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Gender and Climate Change: Gender Experiences from Climate-Related GIZ Projects

The German Federal Ministry for Economic Cooperation and Development has made gender-specific challenges and responses to climate change a priority. The Ministry’s Development Policy Action Plan on Gender (2009–2012) calls for the elaboration of gender-sensitive and gender-differentiated strategies for adaptation to climate change, as well as improvements in the provision of related information. This 2011 briefing paper is based on an analysis, conducted by the GIZ Programme Promoting Gender Equality and
Women’s Rights, of good practices in gender approaches and experiences in GIZ’s climate-related projects and programmes. For this purpose ‘climate-related’ was broadly defined, reaching beyond the projects explicitly working on climate change adaptation. The gender approaches presented in this paper are geared toward enriching the efforts of development professionals, especially project directors and planning officers in charge of climate change projects, as well as academia and civil society.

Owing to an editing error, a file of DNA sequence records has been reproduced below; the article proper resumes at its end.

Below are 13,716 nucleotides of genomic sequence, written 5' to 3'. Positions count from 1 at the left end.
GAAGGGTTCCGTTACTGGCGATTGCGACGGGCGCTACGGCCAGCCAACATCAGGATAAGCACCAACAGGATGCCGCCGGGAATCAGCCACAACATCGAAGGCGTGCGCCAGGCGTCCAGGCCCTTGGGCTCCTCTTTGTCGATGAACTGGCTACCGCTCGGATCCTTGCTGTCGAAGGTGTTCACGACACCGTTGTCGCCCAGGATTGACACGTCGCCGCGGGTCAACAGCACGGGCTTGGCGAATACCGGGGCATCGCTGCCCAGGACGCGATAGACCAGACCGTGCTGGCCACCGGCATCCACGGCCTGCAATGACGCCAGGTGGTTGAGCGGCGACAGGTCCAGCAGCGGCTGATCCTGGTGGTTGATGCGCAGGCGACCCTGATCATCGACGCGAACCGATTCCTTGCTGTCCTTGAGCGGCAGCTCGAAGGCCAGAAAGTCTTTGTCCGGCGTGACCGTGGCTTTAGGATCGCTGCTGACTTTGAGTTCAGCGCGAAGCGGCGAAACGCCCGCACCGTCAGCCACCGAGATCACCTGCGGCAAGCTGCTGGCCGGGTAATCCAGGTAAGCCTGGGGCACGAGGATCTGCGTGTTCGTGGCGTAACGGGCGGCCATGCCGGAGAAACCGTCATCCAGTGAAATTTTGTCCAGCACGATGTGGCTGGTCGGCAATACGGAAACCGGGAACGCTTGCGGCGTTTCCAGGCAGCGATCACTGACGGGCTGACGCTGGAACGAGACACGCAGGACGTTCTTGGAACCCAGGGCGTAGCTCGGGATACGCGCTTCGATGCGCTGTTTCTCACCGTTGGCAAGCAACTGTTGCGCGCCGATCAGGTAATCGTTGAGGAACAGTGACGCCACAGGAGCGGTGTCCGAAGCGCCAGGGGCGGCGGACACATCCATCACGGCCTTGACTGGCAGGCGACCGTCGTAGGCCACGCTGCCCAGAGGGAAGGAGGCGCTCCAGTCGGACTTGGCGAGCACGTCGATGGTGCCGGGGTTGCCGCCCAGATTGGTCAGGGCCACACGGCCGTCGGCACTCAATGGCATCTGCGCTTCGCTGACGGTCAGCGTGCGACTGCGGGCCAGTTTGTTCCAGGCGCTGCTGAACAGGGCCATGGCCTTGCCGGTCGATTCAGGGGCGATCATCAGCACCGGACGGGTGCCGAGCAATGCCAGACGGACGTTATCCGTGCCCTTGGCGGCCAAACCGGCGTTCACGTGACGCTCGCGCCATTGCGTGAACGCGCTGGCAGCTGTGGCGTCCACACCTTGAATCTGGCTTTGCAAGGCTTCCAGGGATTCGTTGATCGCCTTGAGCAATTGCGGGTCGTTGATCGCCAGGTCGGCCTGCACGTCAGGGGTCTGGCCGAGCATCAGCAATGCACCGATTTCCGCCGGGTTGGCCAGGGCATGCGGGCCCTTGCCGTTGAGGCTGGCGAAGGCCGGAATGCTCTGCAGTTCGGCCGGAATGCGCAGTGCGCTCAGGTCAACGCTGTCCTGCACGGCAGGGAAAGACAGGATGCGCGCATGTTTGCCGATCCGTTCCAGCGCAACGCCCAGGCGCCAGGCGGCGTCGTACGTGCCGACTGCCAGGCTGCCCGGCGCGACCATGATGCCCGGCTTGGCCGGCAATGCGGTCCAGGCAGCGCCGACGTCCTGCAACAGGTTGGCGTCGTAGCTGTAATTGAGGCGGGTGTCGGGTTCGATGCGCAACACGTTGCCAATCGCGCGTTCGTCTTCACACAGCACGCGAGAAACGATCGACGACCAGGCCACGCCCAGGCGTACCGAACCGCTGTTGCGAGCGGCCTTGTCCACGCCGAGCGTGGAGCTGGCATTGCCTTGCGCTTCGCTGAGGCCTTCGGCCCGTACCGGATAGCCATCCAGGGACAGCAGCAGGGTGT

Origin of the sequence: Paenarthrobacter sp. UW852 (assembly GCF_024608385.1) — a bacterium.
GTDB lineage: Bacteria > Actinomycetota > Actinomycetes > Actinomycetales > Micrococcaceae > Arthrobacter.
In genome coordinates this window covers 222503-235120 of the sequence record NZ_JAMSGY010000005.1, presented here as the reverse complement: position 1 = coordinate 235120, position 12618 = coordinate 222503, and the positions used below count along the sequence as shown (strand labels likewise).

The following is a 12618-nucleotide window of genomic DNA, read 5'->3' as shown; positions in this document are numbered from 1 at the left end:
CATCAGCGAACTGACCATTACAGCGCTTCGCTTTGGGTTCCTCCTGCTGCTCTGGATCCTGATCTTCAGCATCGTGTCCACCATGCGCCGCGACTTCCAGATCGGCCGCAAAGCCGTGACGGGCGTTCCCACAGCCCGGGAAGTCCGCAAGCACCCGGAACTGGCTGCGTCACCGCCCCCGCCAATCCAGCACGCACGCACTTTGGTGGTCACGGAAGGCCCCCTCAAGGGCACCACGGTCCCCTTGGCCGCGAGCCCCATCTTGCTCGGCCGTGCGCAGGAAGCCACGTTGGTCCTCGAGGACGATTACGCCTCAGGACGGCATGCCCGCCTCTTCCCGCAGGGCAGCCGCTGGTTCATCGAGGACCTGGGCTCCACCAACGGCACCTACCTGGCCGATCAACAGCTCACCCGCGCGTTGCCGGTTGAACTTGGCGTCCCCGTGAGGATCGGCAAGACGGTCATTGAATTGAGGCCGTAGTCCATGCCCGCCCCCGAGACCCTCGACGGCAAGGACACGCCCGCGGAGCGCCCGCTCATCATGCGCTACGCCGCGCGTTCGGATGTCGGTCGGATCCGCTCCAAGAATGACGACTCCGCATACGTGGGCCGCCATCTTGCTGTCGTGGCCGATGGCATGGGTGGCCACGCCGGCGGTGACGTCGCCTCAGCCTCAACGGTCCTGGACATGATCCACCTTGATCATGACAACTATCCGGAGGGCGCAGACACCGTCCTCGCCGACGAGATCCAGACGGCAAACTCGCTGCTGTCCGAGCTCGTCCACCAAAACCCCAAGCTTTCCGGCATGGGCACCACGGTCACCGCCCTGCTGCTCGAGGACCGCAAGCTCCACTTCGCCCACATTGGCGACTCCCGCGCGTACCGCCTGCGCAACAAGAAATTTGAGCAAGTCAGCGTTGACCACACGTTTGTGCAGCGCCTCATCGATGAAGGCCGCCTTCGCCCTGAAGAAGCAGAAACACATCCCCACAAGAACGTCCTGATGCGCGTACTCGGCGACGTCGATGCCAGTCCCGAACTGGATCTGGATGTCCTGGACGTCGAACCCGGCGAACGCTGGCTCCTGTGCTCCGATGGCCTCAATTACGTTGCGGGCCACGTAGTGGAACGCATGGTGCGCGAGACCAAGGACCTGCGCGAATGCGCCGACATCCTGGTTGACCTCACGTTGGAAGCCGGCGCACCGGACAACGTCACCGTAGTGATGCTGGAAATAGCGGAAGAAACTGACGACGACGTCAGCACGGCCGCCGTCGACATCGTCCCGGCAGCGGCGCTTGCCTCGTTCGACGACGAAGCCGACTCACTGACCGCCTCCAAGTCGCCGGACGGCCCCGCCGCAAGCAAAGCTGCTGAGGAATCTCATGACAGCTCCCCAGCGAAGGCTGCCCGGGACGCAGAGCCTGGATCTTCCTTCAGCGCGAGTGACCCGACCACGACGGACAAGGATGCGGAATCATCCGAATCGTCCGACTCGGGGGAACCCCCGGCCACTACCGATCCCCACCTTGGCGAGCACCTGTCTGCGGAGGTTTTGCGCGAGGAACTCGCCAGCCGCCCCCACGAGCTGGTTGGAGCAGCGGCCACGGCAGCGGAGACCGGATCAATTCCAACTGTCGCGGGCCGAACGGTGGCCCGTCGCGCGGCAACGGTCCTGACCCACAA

Gender-sensitive approaches from diverse global contexts and thematic areas are documented. Areas included are:  the gender dimensions of nature conservation and combating desertification in Morocco; resource management in the Dominican Republic; watershed management in the Mekong Basin; knowledge management in the Himalayan-Hindu Kush region. Good practice examples include the case of the Mekong Basin watershed management training programme that systematically involves women. The paper concludes that there is a need for continuous gender integration at all stages of programme development and analysis in climate-relevant projects, including the use of gender-sensitive instruments for combating and coping with climate change. It argues that effective application of these approaches could help prevent climate change from exacerbating gender inequalities and ensure that responses promote gender equality.